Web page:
The discovery of a clay pipe bowl dated 1862 on the eastern beach at Cleveland Point has dug up some forgotten Redland history.
The pipe was found by Phil Robinson of Victoria Point and former resident of Cleveland Point.
Mr Robinson said he and his wife May Sheppard had consciously been seeking artefacts in this area to contribute to a mosaic sculpture at the Old School House gallery of which they are members.
“We used to find shards of pottery of all ages. But this pipe is the most significant find so far. It makes you wonder what else is out there,” Mr Robinson said.
Ms Sheppard said she believed very little archeology had been done in the Redlands.
“There is so much out there from our early history,” she said.
The pipe is etched with the words Erin Go Bragh which means ‘Ireland forever’ and was also the name of the first ship carrying Irish immigrants to enter Moreton Bay. On researching the pipe, Ms Sheppard found local people descended from some original passengers of that ship.
“I’ve always had an interest in archeology and when I researched this, I came across Chris Kelly who is a descendant. I organised to meet his father John. I was telling this story to a woman I met at a meeting and she told me her husband was also a descendant,” she said.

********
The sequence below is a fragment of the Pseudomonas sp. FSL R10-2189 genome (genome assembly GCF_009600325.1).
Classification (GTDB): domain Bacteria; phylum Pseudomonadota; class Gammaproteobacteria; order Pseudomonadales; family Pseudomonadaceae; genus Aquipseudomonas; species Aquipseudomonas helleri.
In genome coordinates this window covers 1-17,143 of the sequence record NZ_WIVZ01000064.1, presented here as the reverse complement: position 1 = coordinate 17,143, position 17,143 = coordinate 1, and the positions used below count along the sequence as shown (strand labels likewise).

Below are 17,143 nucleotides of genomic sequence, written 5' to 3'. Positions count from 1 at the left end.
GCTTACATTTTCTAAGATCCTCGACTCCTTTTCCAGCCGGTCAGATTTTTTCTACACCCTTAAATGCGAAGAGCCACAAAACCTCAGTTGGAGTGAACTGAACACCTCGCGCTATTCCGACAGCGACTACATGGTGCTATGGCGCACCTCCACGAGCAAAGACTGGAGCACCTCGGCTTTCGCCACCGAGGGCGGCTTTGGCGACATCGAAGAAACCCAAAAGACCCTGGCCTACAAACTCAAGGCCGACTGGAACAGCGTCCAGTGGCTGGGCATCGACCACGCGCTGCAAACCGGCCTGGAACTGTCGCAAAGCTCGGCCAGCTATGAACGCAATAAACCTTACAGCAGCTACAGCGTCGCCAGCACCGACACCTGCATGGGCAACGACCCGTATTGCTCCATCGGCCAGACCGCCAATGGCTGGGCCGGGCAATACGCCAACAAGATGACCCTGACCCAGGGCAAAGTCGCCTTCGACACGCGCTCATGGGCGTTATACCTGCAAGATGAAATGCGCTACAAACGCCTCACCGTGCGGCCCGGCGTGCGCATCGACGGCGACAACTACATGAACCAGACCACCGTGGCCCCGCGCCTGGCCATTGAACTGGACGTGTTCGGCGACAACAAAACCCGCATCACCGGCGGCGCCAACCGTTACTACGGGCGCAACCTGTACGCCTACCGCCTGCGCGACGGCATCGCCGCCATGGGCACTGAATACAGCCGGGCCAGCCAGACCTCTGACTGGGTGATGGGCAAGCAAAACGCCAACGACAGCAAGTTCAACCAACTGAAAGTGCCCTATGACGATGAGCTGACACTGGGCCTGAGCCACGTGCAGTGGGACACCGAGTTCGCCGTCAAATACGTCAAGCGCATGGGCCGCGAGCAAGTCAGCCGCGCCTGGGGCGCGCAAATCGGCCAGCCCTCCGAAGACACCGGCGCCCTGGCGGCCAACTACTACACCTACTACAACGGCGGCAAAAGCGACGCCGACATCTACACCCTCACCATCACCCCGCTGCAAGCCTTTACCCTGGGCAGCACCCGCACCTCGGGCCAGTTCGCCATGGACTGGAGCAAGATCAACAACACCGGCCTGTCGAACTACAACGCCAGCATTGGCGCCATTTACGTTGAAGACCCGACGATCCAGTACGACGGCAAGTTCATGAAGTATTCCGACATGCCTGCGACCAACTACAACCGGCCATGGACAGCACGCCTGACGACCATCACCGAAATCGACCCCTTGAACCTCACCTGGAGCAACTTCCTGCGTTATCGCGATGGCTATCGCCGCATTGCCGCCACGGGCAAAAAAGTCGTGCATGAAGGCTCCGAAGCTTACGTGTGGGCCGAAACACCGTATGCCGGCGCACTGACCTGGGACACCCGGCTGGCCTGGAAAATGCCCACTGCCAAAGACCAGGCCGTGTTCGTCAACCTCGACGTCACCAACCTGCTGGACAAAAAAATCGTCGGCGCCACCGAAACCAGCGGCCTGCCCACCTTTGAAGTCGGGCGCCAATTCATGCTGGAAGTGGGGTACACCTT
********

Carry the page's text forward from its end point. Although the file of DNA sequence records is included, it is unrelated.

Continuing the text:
This is John Barker of Thornlands.
“My mother (Britha Barker née Burke) was very proud of her Irish heritage. She grew up sailing on Burke boats around Moreton Bay. Her father was the wharf manager for Burkes at what is now Southbank. Mum named our family home at Victoria Point Kinsale after the hometown of her grandfather who was a sailor on the Erin-Go-Bragh,” Mr Barker said.
“We grew up very much aware of this side of the family. Seeing an object from the ship that brought my great grandparents (John and Alicia met on the voyage) to this country in an odd way has made the stories more real. It is as if touching the clay pipe connected me in a tangible way to my great grandparents and their story.”
Other notable descendants from the same ship are Pat Rafter and former Queensland Attorney General Denver Bealand.
“Many farmers of the 1860s were tenement farmers and because of the potato famine, they ended up being evicted from generations-old potato farms,” Ms Sheppard said.
Mr Barker is the great grandson of John and Alicia Burke. John Burke was a member of the crew who jumped ship at Moreton Bay. He later became a captain of his own ship and is remembered at the Captain John Burke Park under the Story Bridge.
The voyage of the Erin Go Bragh took 25 weeks to get to Australia and is well known for its many misfortunes. Many children died on board and the boat required constant pumping after developing a leak off Capetown.
It arrived in Moreton Bay on August 2, 1862 with 57 of the original 430 passengers perishing on the journey. The ships that followed with many more immigrants to Moreton Bay were the Chatsworth and the Maryborough. A further seven ships followed, filled with 3,901 Irish passengers .
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